I'm Sorry, But We're All Paying Less for Gas

A story in our local paper talks about the problems of West Texas. This area, the center of the Texas oil industry, is suffering. People are being laid off from the oil fields, because drilling has, as it were, dried up.

No surprise: With the price of oil below $40, and with drilling a supply response to shocks that raise oil prices, it is no longer so profitable to drill new wells — suppliers have moved down along the supply curve.

With that decline, the demand curve for labor, which is derived from the market for oil, has shifted leftward.

I feel sorry for the laid-off oil workers, my fellow Texans and Americans; but the decline in oil prices has also hurt some of my least favorite people — the Saudis and Messrs. Putin and Chavez — so my tears are fairly limited. Also, as with any decline in product price, consumers gain. As usual, a few lose a lot, while each of the many gains a little.

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  1. Elliott says:

    Aren’t the West Texans who are complaining about low oil prices the offspring of those who, during the first gas “crisis” rode around with bumper stickers on their pick up trucks saying “Let the Yankee B______s Freeze in the Dark”?

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  2. EJ says:

    There’s also the payoff:
    cheaper gas= more driving, more greenhouse gases but less drilling in sensitive areas

    Is the price of gas really that important? Or rather do we need to drive as much as we do?

    Why not drive less, consume less stuff but more local services?
    Stay at home, enjoy simple pleasures, eat lower on the food chain, recycle, reduce, refuse.

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  3. KC says:

    The oil money was good — big wages and businesses popping up to support the workers (or fleece ’em, take your pick).

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  4. dsha says:

    Unfortunately, declining oil price has caused quite negative consequences for Russia – since oil accounts for so big share of our exports, our currency, ruble, has lost around 30% of its value since October 2008. Add to this the fact that most goods and food are imported, and you’ll get a sad outlook for Russia.

    So while I’m very far from being a fan of Mr. Putin, I cannot join a celebration of low oil prices. At least while I’m being paid in rubles…

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  5. Caliphilosopher says:

    I’m currently in West Texas for school, and I must tell you, if they think that’s one of the biggest problems out here, then people in West Texas have their heads in the sand – pun intended

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  6. CG Mayell says:

    I don’t feel sorry for the problems of West Texas: In the late seventies, I spent three weeks in West Texas, interviewing people and gathering employment data as part of a larger federally funded study [conducted by USR&E, Inc. for the US Office of Economic Opportunity] to determine if the economic opportunity trickled down to the local population.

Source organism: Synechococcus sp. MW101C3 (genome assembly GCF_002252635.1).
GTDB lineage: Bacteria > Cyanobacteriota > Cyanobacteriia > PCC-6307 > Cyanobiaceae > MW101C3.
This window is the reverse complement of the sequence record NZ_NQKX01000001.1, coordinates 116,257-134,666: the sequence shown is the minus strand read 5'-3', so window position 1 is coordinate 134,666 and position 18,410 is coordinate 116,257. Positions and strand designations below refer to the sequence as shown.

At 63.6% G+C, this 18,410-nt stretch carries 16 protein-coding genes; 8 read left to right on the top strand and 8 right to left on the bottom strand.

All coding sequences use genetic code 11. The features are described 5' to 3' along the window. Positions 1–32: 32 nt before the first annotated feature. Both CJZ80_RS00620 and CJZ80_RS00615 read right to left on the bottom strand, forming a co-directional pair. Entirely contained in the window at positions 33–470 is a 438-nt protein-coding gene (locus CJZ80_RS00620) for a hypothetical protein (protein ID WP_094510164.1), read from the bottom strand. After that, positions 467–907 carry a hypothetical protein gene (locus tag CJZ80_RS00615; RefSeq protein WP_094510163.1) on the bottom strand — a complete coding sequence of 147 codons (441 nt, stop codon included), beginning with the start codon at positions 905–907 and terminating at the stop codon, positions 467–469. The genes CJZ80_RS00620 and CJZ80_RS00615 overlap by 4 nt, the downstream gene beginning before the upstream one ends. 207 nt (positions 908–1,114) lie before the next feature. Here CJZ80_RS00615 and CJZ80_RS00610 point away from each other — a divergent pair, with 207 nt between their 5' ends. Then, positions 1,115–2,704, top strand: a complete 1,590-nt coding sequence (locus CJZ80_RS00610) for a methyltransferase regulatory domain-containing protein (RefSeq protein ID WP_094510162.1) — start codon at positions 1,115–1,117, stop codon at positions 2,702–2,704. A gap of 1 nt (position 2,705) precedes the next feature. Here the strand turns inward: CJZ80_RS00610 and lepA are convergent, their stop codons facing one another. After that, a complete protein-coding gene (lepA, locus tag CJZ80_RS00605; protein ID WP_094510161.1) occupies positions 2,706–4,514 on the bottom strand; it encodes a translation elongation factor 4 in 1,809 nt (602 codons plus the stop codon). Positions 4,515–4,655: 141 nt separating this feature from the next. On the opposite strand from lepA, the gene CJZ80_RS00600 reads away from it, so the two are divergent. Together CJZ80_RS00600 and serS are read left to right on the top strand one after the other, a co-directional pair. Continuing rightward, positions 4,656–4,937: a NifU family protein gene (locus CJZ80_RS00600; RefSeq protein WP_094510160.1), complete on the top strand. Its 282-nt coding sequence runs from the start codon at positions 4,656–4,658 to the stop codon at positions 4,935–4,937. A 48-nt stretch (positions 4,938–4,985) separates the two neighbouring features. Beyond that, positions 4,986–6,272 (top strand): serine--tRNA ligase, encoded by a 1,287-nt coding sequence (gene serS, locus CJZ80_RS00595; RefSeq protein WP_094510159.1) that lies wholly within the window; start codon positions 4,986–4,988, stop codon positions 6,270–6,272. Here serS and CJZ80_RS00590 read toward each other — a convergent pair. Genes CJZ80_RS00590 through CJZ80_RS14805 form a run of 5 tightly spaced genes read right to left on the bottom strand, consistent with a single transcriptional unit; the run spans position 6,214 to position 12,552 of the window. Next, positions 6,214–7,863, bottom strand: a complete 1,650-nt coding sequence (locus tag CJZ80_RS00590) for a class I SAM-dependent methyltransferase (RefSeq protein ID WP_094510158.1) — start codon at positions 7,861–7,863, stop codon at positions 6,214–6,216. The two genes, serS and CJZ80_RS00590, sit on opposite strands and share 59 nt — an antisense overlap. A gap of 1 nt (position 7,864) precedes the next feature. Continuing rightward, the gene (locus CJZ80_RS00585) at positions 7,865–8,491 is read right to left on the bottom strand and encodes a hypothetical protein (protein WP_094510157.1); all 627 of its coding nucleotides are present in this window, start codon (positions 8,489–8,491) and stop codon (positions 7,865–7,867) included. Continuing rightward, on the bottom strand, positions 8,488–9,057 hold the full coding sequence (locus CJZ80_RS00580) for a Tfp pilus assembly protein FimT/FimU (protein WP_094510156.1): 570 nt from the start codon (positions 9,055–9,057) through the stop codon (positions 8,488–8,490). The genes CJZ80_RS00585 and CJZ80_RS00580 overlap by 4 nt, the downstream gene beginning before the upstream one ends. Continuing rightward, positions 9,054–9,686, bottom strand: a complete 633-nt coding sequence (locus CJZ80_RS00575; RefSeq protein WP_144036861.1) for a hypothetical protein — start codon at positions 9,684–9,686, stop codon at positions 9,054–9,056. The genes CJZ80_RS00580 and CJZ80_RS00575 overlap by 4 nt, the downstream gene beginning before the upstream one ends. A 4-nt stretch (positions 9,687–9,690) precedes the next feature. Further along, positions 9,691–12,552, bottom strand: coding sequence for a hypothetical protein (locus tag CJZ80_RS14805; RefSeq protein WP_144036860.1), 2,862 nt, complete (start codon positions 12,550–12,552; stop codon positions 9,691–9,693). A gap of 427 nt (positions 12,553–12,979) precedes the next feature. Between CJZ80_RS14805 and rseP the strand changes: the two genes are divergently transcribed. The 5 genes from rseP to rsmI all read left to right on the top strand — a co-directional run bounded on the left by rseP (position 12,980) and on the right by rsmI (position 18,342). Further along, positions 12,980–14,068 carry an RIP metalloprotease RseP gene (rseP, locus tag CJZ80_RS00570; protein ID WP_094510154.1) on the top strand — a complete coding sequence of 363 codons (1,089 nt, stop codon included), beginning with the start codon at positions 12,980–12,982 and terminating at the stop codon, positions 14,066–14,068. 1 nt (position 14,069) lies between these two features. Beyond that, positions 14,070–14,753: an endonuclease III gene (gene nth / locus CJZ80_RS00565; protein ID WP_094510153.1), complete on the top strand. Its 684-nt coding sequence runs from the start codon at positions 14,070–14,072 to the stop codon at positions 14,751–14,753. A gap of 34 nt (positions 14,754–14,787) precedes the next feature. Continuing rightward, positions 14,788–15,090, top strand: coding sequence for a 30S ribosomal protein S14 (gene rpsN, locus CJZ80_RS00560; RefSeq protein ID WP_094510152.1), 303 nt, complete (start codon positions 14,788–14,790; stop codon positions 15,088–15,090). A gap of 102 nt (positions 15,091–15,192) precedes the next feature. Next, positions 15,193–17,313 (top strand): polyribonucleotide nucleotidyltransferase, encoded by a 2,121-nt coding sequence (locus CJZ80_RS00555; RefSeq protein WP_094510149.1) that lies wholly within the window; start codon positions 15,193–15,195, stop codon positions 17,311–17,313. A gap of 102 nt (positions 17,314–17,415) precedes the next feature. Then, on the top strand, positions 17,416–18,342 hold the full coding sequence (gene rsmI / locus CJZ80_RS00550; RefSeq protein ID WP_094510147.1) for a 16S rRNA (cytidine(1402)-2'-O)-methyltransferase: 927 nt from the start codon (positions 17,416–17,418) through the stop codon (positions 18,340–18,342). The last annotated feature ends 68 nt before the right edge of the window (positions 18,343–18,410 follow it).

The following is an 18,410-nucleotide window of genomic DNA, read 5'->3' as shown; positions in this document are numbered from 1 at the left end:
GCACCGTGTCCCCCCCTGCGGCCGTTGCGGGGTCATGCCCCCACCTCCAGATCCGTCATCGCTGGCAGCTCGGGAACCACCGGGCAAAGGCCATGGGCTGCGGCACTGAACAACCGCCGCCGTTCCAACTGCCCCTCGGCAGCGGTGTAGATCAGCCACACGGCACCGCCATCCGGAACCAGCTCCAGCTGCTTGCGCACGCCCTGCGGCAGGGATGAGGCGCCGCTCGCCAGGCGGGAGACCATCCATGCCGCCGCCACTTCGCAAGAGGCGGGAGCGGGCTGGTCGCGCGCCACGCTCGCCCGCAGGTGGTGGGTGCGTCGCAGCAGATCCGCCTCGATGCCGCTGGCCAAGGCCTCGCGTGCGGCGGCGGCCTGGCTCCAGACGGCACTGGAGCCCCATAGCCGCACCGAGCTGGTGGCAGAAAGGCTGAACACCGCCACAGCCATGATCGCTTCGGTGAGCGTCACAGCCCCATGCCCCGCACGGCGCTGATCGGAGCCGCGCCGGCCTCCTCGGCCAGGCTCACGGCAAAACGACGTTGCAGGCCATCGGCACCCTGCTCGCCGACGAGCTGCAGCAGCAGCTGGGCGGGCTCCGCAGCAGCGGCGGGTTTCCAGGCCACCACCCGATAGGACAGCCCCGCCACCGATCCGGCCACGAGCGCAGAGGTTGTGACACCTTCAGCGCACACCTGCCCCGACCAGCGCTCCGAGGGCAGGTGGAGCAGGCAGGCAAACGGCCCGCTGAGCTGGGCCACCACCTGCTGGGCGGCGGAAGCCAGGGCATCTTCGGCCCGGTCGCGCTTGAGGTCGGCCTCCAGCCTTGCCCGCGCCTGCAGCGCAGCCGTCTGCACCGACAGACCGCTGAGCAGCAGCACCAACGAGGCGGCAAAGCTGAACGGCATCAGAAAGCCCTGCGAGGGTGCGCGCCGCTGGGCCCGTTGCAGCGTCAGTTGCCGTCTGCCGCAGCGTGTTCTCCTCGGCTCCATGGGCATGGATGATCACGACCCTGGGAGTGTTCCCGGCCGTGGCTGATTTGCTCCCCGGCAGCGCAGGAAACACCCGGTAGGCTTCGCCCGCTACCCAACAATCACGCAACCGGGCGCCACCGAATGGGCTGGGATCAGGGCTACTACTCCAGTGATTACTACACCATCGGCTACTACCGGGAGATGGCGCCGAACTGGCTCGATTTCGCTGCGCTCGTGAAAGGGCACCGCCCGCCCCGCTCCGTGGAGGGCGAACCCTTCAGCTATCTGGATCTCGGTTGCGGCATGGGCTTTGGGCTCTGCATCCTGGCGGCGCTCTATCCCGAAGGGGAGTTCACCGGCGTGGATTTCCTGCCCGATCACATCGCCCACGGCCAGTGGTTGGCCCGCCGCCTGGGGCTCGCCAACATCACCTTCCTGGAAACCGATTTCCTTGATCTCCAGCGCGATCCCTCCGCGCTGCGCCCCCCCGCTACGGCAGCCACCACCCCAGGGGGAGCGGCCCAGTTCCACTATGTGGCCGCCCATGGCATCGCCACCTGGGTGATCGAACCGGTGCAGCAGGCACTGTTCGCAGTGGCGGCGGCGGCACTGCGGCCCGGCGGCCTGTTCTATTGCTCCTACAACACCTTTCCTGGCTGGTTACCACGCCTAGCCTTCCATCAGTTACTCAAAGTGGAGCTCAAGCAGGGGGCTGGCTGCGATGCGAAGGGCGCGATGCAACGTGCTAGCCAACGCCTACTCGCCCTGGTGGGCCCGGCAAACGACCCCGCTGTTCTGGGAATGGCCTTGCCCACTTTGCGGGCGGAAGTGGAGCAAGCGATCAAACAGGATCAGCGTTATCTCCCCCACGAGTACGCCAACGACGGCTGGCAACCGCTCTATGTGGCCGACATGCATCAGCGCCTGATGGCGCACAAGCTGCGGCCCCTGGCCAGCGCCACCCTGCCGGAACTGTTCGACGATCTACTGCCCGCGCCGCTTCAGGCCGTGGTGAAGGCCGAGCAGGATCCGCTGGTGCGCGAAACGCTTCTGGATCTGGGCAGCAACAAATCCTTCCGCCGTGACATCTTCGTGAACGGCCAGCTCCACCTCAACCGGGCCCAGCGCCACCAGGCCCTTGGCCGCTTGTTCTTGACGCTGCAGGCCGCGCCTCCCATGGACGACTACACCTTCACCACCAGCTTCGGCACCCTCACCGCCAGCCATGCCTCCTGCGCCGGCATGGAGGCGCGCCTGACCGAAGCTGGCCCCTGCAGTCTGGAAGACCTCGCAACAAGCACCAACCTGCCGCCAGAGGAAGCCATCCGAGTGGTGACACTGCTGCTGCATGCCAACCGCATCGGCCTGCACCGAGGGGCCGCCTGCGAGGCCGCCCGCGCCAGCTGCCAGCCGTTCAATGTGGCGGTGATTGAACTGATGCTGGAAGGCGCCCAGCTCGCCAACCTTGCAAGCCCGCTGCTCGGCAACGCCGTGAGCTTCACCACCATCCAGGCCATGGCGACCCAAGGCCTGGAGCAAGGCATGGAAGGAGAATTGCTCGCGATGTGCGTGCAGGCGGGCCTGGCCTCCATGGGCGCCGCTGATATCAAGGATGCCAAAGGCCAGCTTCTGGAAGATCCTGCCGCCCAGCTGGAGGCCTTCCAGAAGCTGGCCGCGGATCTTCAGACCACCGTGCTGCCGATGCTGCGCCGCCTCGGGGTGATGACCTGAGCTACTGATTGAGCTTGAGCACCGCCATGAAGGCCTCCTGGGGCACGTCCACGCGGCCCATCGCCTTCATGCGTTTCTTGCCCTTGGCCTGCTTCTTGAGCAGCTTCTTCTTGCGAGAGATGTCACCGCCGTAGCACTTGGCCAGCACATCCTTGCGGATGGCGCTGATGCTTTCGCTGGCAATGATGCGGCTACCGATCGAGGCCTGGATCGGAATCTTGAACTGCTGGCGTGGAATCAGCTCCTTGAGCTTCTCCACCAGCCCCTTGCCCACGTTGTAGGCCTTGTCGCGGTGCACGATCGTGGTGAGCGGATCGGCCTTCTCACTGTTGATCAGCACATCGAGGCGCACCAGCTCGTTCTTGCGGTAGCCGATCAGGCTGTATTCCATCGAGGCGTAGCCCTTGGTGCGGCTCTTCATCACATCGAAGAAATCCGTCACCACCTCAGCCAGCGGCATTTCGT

We found that those who benefited from the oil boom, not only the executives who erected suburban houses with pillars, grandiose country clubs, and ugly invasive skyscrapers in the middle of the desert; but those working on the oil rigs, as well as the service industry that sprouted as a result, largely came from outside the area to take advantage of the West Texas boom. [Laura and George Bush grew up in this artificial, self important, racist, gated, new construction, pre-fib world that was Midland Texas.]

    Our study found that the local population did not benefit from the boom. Those who did benefit had come from outside of the area. They erected their pristine neighborhoods and new skyscrapers, restaurants, and posh clothing stores and hired the aggressive and mainly white go-getters who came from outside the region.

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  7. Ben says:

    EJ (#2) –

    You’re getting your wish, people are driving and consuming less, thus our current recession . .

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  8. Craig DeForest says:

    This is just another boom-and-bust cycle of the oil industry, which suffers from delayed equilibria: in the near term, elasticity of oil supply is very limited, and it takes decades and squillions of dollars to change it. (My insider friend at BP likes to point out that their latest Gulf of Mexico drilling platform cost more, even in adjusted dollars, than Project Apollo!)

    The result is that investors frequently take very cold baths when demand shocks hit the system, so companies make decisions based on factor-of-two or factor-of-four fudge factors in price — e.g. if a field is economical to extract at $20/barrel but would take 5-10 years to bring up to speed, your projected price for oil better be something more like $80/barrel before you try to exploit it.

    This is one system where an inefficient cartel seems to be a good idea — by not exploiting their full supply pumping rate, OPEC (well, mostly, the Saudis) held supply in reserve and could suppy elasticity to stabilize the world price. Now that the Saudis’ main fields seem to be operating at capacity, price swings are far more random and bizarre than when they were merely politically motivated…

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